“…the people living in darkness
have seen a great light;
on those living in the land of the shadow of death
a light has dawned.”
(entrence to the 9/11 memorial in Kinsale, County Cork, Ireland / Julie Cook / 2015)
The sound is almost overwhelming as the sickening thud of felled trees, one right after another, causes the entire earth to shake beneath my feet. The maddening buzz of saws fills the air as progress marches sadly forward on the property across the street. Once beautiful woods are now giving way to a muddy stubby mess as blue sky abruptly punctuates what was once a shadowy lush green canopy, all the while as worrisome thoughts of what is soon to be hangs heavy in the air.
Disconcerted and rattled with each crashing tree, my thoughts thankfully drift away, thousands of miles away across an expansive ocean, to a very different forest of trees.
Perched high on a hill overlooking the serene harbor of Kinsale, a colorful fishing town found on the southeastern coast of County Cork, Ireland, is an unassuming park. This park isn’t the sort of destination topping the list of must see places for those visiting Kinsale. Far from the shops, restaurants and fishing piers that make Kinsale a favorite stopping point for those visiting Ireland, rests a serene respite I was fortunate to visit.
We had spent the day driving around much of County Cork. We had visited the seaport town of Cobh which is steeped in history. It was in the city of Cobh which was most often the last piece of Ireland that many an Irish immigrant savored before setting sail for America during the infamous Irish potato famine. It is also in Cobh that the few remaining survivors, as well as the recovered bodies from the ill fated Lusitania, the passenger ship that was torpedoed by a German U-boat in 1915, were received following the sinking of the ship. Cobh is also the town in which the Titanic set sail on its tragic maiden voyage.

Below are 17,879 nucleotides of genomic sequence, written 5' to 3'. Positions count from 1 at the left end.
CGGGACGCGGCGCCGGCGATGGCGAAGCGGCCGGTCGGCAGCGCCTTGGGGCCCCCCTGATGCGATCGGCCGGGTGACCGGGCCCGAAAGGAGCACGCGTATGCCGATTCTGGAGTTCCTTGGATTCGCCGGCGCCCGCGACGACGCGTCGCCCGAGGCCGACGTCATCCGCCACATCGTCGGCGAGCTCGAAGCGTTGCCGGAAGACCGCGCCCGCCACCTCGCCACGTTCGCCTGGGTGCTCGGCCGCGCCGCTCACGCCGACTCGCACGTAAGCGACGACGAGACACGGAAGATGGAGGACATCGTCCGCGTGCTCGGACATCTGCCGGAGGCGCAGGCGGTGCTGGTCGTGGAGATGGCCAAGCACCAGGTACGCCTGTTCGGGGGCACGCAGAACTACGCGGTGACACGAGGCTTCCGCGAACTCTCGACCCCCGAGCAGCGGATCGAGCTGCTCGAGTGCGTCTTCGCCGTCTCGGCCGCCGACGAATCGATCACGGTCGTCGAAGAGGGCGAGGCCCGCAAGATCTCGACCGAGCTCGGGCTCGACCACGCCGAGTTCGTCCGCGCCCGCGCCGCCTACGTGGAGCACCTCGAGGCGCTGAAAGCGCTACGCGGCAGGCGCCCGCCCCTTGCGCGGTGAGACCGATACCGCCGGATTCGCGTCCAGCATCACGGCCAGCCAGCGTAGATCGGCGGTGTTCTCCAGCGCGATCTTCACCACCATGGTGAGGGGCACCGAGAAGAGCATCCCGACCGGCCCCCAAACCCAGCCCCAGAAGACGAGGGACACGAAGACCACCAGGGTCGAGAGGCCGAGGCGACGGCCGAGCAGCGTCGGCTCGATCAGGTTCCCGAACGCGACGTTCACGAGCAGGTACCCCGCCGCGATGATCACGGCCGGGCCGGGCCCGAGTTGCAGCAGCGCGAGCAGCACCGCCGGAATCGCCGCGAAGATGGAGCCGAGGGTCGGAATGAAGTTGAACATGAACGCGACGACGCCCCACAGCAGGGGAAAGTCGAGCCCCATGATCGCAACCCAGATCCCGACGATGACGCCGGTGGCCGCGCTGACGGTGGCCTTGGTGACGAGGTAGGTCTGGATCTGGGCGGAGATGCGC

(a memorial to the victims of the Lusitania rests in the city center of Cobh, County Cork, Ireland / Julie Cook / 2015)
Having spent the day stepping in and out of history as we enjoyed the idyllic coastal fishing villages around Ireland’s south easterly coast, we were ready to head on back to our hotel in Kinsale, to dinner and to calling it one more day rich in sights and wonders. But our driver and friend Paul had one more stop this day that he knew we needed to see and experience–this stop was to be much more current and personal in our lives as Americans then the sad exodus of immigrants or the tragic losses at sea.